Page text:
1. The thing that I find so wrong about school vouchers is that taxpayers fund private schools that deliberately discriminate in their admissions.  They get to decide who is "Christian" enough to be admitted to their facilities and then indoctrinate them with all the conspiracies of the extreme social conservatives..  It is wrong on a lot of levels but you would be hard pressed to find a thoughtful post by Eliot about why taxpayers should pay for private Republican re-education camps but not practical junior college skills.  How many more Hell and Brimstone preachers do we need?  Ask Eliot why he thinks private school vouchers for Christian Madrassas' are OK but funding junior colleges for all who want to get ahead is wrong.

                  1. Here is my schedule for the next few months:
                    1) I have at least five depositions scheduled and I am trying to get a few more scheduled as well across several cases

                    2) I have a trial in March-April that is supposed to last several weeks

                    3) I have a four day trial in April

                    4) I have a multiple day mediation in May

                    And I have a bunch of other cases in active litigation. And a wife that wants to buy a home.  And kids that I don't get enough time to see. And the ColoradoIndy asking for an hour of my time each week to do High Noon.  And countless other people who actually have influence (both sides of the aisle) that want to use me as a sounding board. 

                    So if I put in a one liner, that is because that is what I have time to do.  It may be a surprise GG, but you aren't exactly on the top of my list of people that I need to give uncompensated high level analysis to.  Run for US Senate, congress, state legislature, or even statewide/major county party office (either party, I don't care) and win, and then I will consider dealing with your lengthy screeds when I am slammed.  Or maybe get a major job with a think tank, press org, or something else that matters.  Otherwise, no thanks, especially when you spend multiple paragraphs making baseless attacks on my character.

                    Have a nice day,


                    1. You probably shouldn't be so long-winded in your posts, then??   (And, leave those snappy one-liners that need voluminous explanations to us professionals, huh??)

                      Now — get your ass back to work already!


                2. I never have a problem discussing policy, and I agree with your analysis on private school vouchers. I could give a shit whether you curse or not.

                  I choose not to (mostly), because there are too many people reading Pols who know my real name, and I need to keep at least a modicum of decorum.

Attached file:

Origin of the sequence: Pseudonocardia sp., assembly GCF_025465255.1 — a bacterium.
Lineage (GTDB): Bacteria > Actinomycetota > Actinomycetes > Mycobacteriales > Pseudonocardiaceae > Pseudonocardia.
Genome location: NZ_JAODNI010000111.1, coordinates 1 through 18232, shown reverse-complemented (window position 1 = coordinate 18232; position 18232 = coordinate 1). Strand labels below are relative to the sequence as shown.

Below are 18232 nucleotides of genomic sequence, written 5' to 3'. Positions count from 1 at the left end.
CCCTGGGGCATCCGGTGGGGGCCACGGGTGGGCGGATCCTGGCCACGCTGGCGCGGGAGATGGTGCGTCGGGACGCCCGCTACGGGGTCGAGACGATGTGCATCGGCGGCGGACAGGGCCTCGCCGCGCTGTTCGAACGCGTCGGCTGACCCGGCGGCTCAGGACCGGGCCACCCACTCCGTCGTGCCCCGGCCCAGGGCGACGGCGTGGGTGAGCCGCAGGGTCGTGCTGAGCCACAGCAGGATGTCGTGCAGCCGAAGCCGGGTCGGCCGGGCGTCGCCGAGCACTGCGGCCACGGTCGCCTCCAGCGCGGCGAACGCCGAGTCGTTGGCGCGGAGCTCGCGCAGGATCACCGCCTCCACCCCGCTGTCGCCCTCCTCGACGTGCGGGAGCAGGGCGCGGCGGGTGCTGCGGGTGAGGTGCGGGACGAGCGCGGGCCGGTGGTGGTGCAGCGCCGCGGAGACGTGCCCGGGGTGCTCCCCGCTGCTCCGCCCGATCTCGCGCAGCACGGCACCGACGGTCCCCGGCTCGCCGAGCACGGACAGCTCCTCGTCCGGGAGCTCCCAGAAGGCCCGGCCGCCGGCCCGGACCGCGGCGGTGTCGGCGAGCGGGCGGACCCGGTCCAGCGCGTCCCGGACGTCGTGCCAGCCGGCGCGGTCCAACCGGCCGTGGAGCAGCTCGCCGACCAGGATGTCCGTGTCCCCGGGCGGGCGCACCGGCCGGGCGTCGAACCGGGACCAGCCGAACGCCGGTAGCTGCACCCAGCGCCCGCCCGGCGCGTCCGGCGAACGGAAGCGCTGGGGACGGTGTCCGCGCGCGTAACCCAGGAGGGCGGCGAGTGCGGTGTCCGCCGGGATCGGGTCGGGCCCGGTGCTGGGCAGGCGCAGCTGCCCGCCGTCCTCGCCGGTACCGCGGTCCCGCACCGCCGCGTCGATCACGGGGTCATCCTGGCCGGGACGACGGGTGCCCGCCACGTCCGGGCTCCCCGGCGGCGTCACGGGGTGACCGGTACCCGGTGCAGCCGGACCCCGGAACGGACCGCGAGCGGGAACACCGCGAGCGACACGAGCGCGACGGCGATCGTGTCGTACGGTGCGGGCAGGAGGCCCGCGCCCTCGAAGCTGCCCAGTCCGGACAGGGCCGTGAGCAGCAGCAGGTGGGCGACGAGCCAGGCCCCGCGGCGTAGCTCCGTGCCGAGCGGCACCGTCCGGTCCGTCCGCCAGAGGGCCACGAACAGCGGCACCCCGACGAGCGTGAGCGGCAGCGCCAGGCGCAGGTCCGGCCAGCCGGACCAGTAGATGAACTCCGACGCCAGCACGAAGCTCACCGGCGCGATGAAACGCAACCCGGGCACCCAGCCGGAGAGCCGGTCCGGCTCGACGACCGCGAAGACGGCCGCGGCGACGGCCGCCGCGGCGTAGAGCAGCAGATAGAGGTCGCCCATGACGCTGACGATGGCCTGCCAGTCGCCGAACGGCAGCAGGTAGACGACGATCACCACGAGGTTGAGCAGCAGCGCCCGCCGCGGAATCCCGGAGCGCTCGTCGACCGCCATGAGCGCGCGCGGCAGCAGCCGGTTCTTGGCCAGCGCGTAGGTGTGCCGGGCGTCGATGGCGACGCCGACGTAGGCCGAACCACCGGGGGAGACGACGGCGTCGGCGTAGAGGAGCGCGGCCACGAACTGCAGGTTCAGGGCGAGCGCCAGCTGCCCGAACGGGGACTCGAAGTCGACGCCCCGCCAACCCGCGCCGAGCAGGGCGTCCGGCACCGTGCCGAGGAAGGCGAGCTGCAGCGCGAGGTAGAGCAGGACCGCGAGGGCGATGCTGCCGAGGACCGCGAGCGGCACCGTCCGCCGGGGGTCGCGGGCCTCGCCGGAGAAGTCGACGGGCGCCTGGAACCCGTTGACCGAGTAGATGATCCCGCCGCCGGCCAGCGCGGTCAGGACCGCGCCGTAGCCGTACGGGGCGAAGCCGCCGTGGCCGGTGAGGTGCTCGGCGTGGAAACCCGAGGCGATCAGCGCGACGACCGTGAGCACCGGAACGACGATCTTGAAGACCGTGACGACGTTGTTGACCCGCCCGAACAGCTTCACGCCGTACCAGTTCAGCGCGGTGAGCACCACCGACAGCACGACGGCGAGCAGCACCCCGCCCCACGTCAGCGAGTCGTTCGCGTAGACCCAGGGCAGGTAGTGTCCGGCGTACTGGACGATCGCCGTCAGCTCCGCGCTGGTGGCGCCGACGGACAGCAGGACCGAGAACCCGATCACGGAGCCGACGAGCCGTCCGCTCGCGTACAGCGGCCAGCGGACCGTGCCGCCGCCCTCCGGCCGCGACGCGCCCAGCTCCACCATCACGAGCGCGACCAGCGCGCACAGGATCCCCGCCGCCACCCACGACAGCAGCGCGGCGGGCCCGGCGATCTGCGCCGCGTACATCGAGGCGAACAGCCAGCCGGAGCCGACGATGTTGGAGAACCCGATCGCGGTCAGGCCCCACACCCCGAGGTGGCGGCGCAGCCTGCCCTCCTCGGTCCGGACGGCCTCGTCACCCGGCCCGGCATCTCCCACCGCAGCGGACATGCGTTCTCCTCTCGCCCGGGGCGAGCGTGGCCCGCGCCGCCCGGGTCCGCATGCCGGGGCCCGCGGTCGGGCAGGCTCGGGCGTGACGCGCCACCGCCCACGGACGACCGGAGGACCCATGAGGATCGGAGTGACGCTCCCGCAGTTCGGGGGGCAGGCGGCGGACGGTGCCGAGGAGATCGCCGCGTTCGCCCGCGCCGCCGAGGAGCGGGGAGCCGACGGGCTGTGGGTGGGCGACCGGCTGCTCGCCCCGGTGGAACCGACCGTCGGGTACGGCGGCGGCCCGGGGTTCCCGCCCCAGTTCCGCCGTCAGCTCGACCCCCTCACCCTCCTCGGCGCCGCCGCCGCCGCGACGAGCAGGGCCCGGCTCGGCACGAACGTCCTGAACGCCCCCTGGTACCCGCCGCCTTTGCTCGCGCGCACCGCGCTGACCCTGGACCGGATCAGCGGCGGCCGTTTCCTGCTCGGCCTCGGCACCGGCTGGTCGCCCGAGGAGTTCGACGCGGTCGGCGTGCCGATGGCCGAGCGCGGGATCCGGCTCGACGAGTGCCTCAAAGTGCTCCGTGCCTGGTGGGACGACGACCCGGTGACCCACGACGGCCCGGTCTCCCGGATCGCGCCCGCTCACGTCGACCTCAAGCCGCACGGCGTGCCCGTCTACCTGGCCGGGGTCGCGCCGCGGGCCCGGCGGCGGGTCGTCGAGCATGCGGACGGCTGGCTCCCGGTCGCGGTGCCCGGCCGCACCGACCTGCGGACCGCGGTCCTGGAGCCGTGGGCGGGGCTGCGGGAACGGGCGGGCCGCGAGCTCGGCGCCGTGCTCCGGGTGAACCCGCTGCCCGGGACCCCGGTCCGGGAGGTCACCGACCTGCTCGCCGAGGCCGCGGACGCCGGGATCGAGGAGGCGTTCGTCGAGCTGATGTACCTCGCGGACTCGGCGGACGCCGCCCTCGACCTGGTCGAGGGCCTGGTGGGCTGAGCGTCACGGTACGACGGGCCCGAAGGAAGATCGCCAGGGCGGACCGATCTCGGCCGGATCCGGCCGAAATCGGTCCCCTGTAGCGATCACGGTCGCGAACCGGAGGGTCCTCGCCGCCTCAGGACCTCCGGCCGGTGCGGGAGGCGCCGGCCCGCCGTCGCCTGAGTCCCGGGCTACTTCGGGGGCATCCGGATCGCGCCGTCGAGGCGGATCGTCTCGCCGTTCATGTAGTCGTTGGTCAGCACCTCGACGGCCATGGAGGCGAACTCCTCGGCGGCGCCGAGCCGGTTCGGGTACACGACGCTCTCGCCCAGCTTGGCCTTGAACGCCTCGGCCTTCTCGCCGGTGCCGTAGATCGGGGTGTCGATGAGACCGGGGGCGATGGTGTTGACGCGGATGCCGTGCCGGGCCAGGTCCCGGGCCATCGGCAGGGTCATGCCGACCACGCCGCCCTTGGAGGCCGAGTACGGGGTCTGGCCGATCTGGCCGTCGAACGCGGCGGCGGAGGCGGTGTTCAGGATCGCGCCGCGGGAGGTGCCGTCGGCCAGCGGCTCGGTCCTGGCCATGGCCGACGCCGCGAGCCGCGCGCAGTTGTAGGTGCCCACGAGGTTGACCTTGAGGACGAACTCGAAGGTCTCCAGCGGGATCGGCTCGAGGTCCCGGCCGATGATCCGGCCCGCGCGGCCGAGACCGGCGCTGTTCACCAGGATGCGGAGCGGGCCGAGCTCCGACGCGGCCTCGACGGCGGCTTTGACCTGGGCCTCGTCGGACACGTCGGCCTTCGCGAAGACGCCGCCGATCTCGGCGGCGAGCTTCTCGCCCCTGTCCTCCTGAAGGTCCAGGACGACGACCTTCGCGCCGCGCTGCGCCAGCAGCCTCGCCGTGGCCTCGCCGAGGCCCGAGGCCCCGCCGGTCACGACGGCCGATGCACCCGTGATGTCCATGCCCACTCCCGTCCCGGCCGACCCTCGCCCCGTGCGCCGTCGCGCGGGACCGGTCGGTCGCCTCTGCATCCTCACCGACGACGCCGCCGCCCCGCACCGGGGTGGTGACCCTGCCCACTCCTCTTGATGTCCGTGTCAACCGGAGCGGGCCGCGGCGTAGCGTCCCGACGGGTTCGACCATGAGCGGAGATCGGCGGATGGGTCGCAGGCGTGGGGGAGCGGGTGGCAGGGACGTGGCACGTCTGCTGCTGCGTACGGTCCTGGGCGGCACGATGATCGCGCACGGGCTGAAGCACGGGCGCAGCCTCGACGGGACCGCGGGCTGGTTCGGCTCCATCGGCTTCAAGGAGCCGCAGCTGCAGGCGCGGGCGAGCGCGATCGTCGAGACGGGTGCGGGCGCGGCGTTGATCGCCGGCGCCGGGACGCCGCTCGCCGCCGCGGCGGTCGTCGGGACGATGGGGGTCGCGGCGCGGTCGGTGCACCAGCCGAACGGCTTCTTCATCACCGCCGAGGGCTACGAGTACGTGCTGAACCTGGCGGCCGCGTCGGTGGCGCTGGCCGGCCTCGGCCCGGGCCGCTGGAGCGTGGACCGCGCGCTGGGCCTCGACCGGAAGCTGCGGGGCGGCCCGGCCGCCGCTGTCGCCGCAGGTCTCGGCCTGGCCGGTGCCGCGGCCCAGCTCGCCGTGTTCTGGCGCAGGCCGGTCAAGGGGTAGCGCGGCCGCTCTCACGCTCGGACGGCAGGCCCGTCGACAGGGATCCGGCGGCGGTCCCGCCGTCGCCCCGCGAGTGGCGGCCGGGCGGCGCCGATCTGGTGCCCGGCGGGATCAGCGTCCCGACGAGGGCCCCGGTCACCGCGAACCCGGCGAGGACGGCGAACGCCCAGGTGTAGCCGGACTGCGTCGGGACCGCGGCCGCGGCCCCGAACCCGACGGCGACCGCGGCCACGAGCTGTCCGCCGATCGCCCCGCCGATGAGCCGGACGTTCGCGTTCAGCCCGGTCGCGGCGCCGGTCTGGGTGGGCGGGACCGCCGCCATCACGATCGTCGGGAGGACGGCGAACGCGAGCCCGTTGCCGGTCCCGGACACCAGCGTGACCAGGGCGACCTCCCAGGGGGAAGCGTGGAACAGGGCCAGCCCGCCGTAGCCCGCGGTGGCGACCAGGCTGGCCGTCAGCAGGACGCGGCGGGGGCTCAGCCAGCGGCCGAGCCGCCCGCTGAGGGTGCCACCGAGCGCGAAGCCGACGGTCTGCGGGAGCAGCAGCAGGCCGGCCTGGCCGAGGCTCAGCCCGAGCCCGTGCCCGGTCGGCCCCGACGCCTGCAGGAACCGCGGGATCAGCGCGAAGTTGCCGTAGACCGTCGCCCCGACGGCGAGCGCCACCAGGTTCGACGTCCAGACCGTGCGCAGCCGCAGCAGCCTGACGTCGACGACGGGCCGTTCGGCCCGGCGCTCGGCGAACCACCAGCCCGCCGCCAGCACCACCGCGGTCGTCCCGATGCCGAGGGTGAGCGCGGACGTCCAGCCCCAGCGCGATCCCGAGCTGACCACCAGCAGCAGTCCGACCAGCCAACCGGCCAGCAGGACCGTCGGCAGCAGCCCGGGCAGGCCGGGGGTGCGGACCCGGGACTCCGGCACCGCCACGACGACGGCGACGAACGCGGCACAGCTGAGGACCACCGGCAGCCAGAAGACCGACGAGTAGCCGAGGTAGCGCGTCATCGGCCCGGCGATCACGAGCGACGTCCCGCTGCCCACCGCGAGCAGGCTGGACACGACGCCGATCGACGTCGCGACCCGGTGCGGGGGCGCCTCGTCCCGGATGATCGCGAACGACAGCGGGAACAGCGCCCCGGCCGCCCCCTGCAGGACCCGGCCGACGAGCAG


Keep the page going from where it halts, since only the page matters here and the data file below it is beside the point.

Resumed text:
My issue, and it's the only issue to me, is whether we automatically come down like a ton of bricks on any conservative  who dares to say a contrary opinion. I have a problem when people pretend the ability to mind read and project what another human will say or do. 

                  If you want to know what Elliot or anyone thinks about an issue, fucking ask him. I did. Don't speak for him. I won't.

                  Given that "attack and project" is the predominant mode of political "discourse" on here, it's not too surprising that there isn't a whole lot of actual political debate on issues. Lots of name calling, lots of entrenched positions – almost no seeking for common ground.

                  Call me a naive bleeding heart liberal – I've been called a lot worse. Calling me names will definitely change my mind and make me want to agree with your positions…not.

      3. …gee, why don't we try the 'for profit' education model that is a Republicans wet dream? Google 'Phoenix University for profit subsidies'. Focus on the '$33 billion in subsidies'. It appears to mirror Duby and Cheyney's 'Iraq War' model. 

  2. Lots to like (and a few things to dislike) for progressive Democrats and independents in the President's speech tonight. Of course, most of it we've already heard over the past few weeks, but it seems like a long time since we've heard such a strong list of actual Democratic visions broadcast across the airwaves…

    1. I am a firm believer in "better late than never" as a general proposition.  But this should have happened six years ago.  Looks more like "too little, too late" and a deathbed conversion.  What a monstrous waste of time and promise.